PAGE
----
You might only just be getting used to zippy speeds afforded to you by a 4G LTE connection, but if you live in the US, 5G is already on its way. AT&T is now taking tentative steps towards having a live 5G network in two cities, making it the first of a handful of wireless carriers in the US with plans to launch in 2017.
AT&T is bringing 5G to two cities
According to the company, it's now ready to start rolling out a 5G network in two cities, but it won't be the full 5G experience at the beginning. Austin and Indianapolis are the first of these "5G Evolution Markets" both set to come online "in the coming months," but that's not the extent of AT&T's 5G ambitions this year.
To begin with, these networks will provide theoretical maximum speeds of up to 400 Mbps. AT&T says that by using carrier aggregation (combining bands to allow a larger throughput of data, essentially) it'll be able to offer speeds of up to 1 Gbps before the end of the year. The company's also committing to two new testbed sites for 5G development within Austin, which will offer both indoor and outdoor environments for research.
The update is part of a wider upgrade referred to as Indigo that aims to enable higher data rates and more bandwidth by adding artificial intelligence and machine learning to its software stack. This allows for more data to be handled more reliably without putting additional overheads on existing infrastructure, with the overall aim of greater efficiency.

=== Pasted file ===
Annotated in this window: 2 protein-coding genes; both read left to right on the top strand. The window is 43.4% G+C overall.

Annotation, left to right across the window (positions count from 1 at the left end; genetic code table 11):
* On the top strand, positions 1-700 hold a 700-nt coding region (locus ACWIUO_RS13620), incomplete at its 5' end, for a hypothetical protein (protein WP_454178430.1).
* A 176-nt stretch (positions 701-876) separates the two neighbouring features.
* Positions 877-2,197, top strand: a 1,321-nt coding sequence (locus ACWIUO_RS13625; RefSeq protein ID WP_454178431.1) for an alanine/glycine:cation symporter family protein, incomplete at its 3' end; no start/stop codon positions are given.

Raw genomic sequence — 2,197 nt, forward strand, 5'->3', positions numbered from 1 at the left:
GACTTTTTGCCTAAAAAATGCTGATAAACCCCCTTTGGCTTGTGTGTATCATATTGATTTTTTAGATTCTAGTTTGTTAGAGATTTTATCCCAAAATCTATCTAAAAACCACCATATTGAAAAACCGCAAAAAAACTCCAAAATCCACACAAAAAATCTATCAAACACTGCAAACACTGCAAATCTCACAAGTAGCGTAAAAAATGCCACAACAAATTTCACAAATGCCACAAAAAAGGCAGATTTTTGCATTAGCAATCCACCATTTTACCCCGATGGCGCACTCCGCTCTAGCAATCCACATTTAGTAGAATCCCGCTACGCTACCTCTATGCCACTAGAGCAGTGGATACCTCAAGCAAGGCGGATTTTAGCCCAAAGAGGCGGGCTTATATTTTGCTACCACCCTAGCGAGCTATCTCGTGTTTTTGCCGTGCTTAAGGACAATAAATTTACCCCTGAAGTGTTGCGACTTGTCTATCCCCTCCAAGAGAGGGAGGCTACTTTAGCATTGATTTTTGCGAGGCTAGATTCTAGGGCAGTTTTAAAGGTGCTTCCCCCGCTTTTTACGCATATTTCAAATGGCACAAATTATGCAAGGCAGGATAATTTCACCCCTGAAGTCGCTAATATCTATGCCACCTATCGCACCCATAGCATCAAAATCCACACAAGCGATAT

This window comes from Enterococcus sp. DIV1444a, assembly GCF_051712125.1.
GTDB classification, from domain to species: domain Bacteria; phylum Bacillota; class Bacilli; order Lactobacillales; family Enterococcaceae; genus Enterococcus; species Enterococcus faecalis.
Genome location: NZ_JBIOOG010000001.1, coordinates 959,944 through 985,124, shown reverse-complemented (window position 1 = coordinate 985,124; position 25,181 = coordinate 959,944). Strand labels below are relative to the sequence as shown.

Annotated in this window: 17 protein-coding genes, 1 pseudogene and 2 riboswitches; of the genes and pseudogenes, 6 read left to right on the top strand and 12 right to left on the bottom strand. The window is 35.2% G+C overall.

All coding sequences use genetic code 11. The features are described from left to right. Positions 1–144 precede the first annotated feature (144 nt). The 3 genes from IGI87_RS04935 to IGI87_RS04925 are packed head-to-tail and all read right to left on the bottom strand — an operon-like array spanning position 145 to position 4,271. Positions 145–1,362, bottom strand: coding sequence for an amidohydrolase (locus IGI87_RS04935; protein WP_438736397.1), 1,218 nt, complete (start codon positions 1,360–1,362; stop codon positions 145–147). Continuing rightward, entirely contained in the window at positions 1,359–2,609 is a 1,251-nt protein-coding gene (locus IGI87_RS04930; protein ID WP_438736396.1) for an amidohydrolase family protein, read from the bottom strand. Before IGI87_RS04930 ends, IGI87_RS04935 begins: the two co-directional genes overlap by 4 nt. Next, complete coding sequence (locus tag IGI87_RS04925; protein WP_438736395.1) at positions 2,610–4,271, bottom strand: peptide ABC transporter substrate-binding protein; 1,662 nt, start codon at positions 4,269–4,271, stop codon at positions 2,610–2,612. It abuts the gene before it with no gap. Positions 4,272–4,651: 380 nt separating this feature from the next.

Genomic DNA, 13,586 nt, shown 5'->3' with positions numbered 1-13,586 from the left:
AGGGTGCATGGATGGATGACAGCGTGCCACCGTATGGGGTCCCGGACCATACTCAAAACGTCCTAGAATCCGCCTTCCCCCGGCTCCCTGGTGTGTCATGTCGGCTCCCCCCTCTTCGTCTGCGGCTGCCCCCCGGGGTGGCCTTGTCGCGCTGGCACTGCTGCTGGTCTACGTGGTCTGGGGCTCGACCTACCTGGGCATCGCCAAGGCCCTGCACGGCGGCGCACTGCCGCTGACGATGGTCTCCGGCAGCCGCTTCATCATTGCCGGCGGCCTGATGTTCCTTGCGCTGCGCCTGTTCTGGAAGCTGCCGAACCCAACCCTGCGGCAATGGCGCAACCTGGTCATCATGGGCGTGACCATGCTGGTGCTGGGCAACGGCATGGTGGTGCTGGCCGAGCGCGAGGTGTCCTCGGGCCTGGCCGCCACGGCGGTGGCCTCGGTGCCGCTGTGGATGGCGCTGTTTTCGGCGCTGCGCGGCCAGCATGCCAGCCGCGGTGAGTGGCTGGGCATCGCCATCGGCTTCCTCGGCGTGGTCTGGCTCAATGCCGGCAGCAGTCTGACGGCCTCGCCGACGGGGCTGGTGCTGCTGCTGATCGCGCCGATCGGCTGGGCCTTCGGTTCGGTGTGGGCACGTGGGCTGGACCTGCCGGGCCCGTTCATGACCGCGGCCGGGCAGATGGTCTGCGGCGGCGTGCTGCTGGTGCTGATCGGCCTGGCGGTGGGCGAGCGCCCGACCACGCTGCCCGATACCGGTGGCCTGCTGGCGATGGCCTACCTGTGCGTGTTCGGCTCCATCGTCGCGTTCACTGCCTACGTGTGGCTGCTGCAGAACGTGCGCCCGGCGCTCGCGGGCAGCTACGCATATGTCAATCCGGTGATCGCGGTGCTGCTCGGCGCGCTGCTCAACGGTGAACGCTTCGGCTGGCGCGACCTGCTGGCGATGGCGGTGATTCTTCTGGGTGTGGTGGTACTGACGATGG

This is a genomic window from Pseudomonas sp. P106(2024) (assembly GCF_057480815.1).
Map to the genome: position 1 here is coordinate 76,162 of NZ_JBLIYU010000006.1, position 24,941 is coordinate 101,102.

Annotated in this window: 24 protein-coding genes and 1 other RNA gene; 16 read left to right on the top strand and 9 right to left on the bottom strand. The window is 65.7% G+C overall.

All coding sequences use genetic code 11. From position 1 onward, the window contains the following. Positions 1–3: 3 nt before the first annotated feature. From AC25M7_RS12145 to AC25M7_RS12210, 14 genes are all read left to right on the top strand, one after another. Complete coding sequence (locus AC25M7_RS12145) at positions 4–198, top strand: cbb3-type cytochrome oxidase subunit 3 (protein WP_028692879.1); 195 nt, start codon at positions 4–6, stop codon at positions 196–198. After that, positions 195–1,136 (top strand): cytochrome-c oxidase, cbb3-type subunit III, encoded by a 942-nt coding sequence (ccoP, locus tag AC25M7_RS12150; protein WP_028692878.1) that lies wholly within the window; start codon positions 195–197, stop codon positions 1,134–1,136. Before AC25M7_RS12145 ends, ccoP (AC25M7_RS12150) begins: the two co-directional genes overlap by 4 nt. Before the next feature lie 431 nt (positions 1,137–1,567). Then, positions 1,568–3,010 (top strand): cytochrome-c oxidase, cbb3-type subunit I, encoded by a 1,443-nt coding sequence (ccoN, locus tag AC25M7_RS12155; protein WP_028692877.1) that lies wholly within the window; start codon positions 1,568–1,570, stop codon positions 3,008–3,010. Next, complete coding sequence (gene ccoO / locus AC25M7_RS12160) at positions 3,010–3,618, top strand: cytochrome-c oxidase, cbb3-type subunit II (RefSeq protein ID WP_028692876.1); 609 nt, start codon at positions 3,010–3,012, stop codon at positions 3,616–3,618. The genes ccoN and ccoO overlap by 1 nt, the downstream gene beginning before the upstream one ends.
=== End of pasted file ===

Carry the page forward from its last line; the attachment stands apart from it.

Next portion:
AT&T also announced that it's open-sourcing the 'ECOMP' platform that runs its software-defined network too, thereby allowing other operators to benefit from, and contribute to, the research program.
When is 5G coming to other networks in the US?
As of now, there are no other US wireless carriers that offer 5G, but rivals like Verizon are gearing up to offer services too. Earlier this week, Verizon completed its nearly $2 billion purchase of fiber company XO Communications in preparation for 5G trials to take place this year.
Sprint was ironically slow off the line with its 5G prep, but is now well caught up with some rivals, having carried out testing in two different locations last year. Those tests yielded results of up to 4 Gbps downstream.
T-Mobile has been slightly less definitive about its 5G launch plans, saying in September of last year that it has been consistently working towards implementing new technologies, and that 5G trials carried out with Ericsson yielded speeds of up to 12 Gbps with just 2 ms of latency.
Of course, while all these plans are steps in the right direction, with no 5G standard yet settled, let alone international harmonization of 5G bands, it's going to be a while before 5G is as ubiquitous in the US as 4G LTE services. It'll also mean you need to ensure you buy a 5G capable handset when that time comes if you want to take advantage of the fastest, lowest latency services available.
Are you jonesing for 5G already? Don't care at all about 5G? Let us know in the comments below!